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Brexit, trade deal talks possible at the same time, EU negotiator says


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Brexit, trade deal talks possible at the same time, EU negotiator says

Britain and the European Union can simultaneously negotiate the terms of Brexit while also fleshing out the shape of their future relationship, according to the European Parliament's chief negotiator for the separation.

Guy Verhofstadt pointed to language in Article 50 of the EU's Lisbon Treaty, which governs the process for a member wishing to leave the bloc.

"In the treaty, Article 50 says withdrawal can be agreed taking into consideration the future relationship," the former Belgian prime minister said Jan. 30 at Chatham House in London. "It's a fantastic political text and it says it all: A withdrawal agreement in the light of the future relationship. That is literally the treaty and that is what we need to apply."

The EU will not be seeking to punish Britain for withdrawing, he added.

"We are looking for fair negotiations with U.K. authorities; that is what we are trying to do," he said. "Not in the sense that this has to be a punishment, [or that] this has to be revenge. On the contrary, it has to be, in fact, the search for a new partnership between a European Union more integrated, more united than ever before, and our British friends on the other side."

On the sidelines of the conference, Verhofstadt told S&P Global Market Intelligence that both sides should "let the negotiations begin" before looking into the issue of expanding the equivalence regime to allow financial services firms to trade freely between the EU and the U.K.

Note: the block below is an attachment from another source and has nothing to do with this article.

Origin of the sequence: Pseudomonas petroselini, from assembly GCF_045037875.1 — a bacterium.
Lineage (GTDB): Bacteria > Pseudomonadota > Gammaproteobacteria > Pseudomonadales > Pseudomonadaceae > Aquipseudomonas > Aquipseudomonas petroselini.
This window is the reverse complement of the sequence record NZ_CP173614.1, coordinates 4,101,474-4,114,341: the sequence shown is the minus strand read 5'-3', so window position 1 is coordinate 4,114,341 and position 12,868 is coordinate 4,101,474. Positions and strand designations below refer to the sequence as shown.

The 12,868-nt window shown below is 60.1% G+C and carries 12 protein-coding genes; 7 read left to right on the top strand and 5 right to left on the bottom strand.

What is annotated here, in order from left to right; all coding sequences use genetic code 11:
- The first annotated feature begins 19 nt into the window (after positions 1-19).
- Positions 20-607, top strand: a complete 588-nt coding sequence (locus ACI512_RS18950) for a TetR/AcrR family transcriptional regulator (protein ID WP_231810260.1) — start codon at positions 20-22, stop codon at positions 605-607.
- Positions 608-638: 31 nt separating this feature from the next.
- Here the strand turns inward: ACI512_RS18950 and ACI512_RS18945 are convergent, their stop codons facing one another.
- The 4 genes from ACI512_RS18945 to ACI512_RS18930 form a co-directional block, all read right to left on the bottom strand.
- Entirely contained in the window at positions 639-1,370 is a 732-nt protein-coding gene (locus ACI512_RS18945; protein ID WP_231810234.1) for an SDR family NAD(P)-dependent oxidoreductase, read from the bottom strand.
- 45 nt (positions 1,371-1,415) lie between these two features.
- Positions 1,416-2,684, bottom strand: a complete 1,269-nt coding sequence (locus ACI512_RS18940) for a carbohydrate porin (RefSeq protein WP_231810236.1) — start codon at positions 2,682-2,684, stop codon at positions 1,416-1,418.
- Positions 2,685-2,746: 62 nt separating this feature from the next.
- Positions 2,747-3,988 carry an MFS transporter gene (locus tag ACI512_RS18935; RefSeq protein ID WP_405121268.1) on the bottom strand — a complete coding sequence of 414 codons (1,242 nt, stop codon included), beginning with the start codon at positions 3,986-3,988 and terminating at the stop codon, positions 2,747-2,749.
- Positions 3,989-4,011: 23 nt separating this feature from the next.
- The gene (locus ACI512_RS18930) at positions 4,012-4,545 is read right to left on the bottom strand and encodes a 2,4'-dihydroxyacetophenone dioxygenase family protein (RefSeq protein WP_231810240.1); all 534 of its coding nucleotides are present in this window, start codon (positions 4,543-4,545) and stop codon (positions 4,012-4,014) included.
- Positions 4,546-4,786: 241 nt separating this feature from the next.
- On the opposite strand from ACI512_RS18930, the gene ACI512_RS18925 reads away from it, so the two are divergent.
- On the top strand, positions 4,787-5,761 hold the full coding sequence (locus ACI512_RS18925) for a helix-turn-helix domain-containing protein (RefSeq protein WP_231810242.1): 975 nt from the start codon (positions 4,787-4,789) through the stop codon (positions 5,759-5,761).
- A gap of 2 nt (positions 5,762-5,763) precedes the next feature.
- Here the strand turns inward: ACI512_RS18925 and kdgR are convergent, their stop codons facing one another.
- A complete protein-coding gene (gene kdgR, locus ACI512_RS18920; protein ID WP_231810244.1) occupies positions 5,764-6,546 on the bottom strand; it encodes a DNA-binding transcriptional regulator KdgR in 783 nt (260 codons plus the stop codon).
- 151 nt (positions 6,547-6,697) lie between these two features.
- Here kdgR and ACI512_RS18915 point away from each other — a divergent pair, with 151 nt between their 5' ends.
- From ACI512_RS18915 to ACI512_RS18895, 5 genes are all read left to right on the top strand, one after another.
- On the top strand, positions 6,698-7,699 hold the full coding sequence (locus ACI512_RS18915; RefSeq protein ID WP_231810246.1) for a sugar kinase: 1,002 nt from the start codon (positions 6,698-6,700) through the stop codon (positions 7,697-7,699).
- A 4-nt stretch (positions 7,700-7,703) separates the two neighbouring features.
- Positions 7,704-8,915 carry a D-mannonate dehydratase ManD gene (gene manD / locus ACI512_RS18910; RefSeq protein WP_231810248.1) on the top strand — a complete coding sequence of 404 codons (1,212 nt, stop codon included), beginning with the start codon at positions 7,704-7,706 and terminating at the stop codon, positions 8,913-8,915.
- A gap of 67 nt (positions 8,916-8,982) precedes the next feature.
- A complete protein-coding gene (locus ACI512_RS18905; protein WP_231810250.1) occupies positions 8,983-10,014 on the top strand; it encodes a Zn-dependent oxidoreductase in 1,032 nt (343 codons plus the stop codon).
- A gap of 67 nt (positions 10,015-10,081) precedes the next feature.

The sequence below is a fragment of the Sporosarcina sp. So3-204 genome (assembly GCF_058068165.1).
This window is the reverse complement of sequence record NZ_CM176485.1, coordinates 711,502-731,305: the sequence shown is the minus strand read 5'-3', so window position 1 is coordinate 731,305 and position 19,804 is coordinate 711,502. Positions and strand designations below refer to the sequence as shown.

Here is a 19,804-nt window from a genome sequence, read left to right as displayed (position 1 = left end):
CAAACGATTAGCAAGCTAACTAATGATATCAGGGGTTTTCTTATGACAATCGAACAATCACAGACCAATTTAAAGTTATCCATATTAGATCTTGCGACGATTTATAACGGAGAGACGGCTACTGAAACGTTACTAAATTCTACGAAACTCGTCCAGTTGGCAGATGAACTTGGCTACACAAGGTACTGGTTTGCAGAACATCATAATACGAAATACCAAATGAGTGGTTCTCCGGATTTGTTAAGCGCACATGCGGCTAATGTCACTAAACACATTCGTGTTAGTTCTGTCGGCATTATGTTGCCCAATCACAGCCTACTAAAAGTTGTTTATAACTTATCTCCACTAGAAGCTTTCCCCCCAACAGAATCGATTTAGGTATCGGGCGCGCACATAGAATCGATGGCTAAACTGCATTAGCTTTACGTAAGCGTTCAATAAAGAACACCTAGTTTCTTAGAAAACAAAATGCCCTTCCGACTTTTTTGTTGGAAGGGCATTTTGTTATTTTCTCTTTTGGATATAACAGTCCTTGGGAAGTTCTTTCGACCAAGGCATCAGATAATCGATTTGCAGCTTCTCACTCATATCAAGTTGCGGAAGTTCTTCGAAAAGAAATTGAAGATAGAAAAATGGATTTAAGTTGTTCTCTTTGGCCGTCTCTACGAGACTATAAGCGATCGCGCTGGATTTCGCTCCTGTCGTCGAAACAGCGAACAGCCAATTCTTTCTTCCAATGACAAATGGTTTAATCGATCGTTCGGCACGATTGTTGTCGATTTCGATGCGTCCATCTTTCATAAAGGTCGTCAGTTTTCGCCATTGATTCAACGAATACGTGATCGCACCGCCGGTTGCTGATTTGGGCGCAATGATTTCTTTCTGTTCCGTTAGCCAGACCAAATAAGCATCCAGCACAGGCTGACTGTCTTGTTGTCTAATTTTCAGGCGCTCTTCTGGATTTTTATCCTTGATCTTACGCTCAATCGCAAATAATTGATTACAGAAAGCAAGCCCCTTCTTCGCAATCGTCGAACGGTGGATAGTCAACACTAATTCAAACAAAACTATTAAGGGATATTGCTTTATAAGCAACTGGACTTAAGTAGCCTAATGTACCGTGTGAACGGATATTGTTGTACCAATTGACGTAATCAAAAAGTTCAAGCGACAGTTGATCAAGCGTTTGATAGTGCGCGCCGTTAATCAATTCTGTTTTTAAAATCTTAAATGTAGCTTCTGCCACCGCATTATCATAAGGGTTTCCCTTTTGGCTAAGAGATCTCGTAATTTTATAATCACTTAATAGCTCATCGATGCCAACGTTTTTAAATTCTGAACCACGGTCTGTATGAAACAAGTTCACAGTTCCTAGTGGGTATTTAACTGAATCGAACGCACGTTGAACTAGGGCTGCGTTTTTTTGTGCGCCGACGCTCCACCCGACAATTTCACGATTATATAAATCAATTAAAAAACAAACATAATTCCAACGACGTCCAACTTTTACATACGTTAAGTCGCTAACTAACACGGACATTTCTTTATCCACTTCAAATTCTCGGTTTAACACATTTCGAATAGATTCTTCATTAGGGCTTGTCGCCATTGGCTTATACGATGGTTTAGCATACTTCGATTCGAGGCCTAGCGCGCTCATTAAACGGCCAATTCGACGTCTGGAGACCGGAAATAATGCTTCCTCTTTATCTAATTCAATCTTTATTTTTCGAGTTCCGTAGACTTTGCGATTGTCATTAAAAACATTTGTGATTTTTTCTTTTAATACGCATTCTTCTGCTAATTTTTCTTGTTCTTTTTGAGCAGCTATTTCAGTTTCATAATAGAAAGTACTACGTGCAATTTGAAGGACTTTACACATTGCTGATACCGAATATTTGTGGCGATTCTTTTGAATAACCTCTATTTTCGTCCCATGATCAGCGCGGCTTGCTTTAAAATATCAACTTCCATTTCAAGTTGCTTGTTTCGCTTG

Verhofstadt's comments came two weeks after British Prime Minister Theresa May outlined a plan to leave the EU and define the new relationship the U.K. will have with it in the two-year span afforded by Article 50. May said in her speech that the U.K. will activate Article 50 before the end of March and would seek to cut a comprehensive free-trade deal with the bloc.

Yet Michel Barnier, the chief negotiator for the EU, said in response that Britain would have to negotiate exit terms first and a new trade deal only after that. Other European politicians have voiced similar views, and EU member states are also technically forbidden from negotiating trade deals of their own, although it is unclear how strictly that proviso will be applied to Britain during its exit talks.

Article 50's text states that after a member formally announces it is leaving: "In the light of the guidelines provided by the European Council, the Union shall negotiate and conclude an agreement with that state, setting out the arrangements for its withdrawal, taking account of the framework for its future relationship with the Union."

Meantime, Verhofstadt set out his own vision for the future of the EU, in the form of a majority-rule political union with a single government and defense force similar to those of the U.S. The new political entity that he envisages would include a fully fledged banking union, depositor guarantee scheme and financial rescue fund, as well as a treasury.

"The other possibility is full, further disintegration of the EU," he said.